Knowing that our patients understand their orthodontic treatment is very important to the team and doctors at BracesBracesBraces. To help you expand your knowledge, here are some key words and phrases associated with braces, orthodontic treatment and orthodontic procedures. If one of our orthodontists or staff members uses a term or explanation that you do not understand, always feel free to ask! We’ll be happy to clarify for you.
Appliance: Anything your orthodontist attaches to your teeth to move them or adjust the shape of your jaw.
Archwire: The metal wire that goes through your brackets. It is changed periodically throughout treatment, acting as a track to guide your teeth as they move.
Band: The metal ring that is cemented around your tooth, providing a way to attach brackets to your teeth.
Banding: The process of fitting and cementing orthodontic bands to your teeth.
Bond: The seal created by orthodontic cement that holds your appliances in place.
Bonding: The process of attaching brackets to your teeth using special orthodontic cement.
Bracket: The metal or ceramic part of the braces that is bonded to your tooth. Brackets hold your archwire in place.
Cephalometric X-ray: An X-ray of your head that shows the relative positions and growth of the jaws and teeth.
Coil Spring: A spring that sometimes is placed between your brackets and over your archwire. This helps to open space between your teeth.
Consultation: The initial meeting with your orthodontist to discuss a treatment plan.
Debanding: The process of removing cemented orthodontic bands from your teeth.
Debonding: The process of removing cemented orthodontic brackets from your teeth.
Elastic (Rubber Band): The rubber band that is hooked between different points on your appliance. The elastic provides pressure to move your teeth to a new position.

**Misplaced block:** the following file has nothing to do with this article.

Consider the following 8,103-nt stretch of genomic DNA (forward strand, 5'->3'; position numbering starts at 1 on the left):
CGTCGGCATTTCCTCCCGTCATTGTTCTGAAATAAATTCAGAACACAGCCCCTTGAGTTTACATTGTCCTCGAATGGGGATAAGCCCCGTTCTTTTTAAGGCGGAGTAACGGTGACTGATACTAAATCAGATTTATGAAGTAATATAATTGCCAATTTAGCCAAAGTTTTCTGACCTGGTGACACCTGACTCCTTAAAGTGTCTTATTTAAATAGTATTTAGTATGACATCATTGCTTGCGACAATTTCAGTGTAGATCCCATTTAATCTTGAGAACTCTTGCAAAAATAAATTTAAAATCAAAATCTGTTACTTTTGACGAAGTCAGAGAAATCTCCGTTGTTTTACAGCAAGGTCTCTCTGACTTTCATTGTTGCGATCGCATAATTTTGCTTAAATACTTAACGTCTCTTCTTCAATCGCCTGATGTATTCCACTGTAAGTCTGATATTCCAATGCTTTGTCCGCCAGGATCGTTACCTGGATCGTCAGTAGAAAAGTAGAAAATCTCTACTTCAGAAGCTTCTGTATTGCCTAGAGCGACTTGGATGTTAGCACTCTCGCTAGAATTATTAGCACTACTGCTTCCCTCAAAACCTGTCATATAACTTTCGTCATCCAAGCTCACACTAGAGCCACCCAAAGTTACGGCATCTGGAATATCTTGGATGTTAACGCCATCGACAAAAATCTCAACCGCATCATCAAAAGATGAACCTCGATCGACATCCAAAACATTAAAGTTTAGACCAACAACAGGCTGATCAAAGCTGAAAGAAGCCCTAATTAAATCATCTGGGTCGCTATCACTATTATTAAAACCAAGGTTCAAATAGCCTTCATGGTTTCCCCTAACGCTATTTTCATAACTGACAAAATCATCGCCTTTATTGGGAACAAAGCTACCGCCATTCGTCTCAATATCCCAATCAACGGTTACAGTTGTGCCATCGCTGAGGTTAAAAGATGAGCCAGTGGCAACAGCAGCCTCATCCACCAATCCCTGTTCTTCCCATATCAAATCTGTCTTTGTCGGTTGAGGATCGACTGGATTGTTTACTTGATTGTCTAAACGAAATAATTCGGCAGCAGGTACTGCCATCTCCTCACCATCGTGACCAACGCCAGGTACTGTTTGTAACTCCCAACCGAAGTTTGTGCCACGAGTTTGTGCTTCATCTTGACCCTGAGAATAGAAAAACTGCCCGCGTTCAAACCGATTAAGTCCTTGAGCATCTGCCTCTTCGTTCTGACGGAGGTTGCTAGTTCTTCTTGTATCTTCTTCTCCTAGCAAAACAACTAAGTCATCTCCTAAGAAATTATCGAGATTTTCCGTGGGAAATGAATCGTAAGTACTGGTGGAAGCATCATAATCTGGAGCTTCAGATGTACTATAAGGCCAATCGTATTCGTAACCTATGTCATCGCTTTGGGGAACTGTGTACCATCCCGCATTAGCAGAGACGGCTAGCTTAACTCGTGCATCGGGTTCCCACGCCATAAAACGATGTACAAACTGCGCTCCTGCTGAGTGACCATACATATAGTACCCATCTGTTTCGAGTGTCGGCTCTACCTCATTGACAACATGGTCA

Elastic Tie: The tiny rubber band that fits around your bracket. These hold the archwire in place and come in a variety of colors.
Headgear (facebow): Headgear is an external wire apparatus that gently guides the growth of your face and jaw via your teeth. A spring-loaded neck strap or head strap applies force, but can also be disconnected with a special release if the facebow is pulled or snagged.
Headgear Tube: A round, hollow attachment on your back bands that is made to fit the inner bow of your headgear.
Hook: The arm that elastics are attached to.
Impressions: A mold of your teeth that your orthodontist will create in order to determine your orthodontic treatment plan.
Invisalign®: A series of clear, custom-molded aligners that can sometimes straighten teeth as an alternative to traditional braces. Your orthodontist will let you know if your problems can be corrected with Invisalign®.
Ligation: The process of attaching the archwire to your brackets.
Ligature: The thin wire that holds your archwire into your bracket.
Lip Bumper: An archwire attached to a molded piece of plastic that holds back the molars on your lower jaw to provide more space for your other teeth.
Mouthguard: A device that protects your mouth and braces from injury, to be used when playing sports.
Palatal Expander: A device that widens your upper jaw.
Panoramic X-ray: An X-ray that rotates around your head, taking pictures of your teeth, jaw, and face.
Retainer: An appliance that is worn after your braces are removed to keep your teeth from moving. Retainers can either be removable or bonded to the inside of teeth.
Separator (or Spacer): A small rubber ring that creates space between your teeth to help your orthodontist attach your bands.
Tie Wire: The thinner wire that is twisted around your bracket to hold the archwire in place.
Wax: A take-home substance you can use to keep your braces from irritating your lips or gums.
The first phase of the COVID-19 vaccination program is rolling out across the country. As recommended by the CDC Advisory Committee on Immunization Practices, phase 1a of the program prioritizes healthcare workers, including dental and orthodontic teams. Vaccine administration is being managed at the state level, creating some variation among states, but it is encouraging […]read more »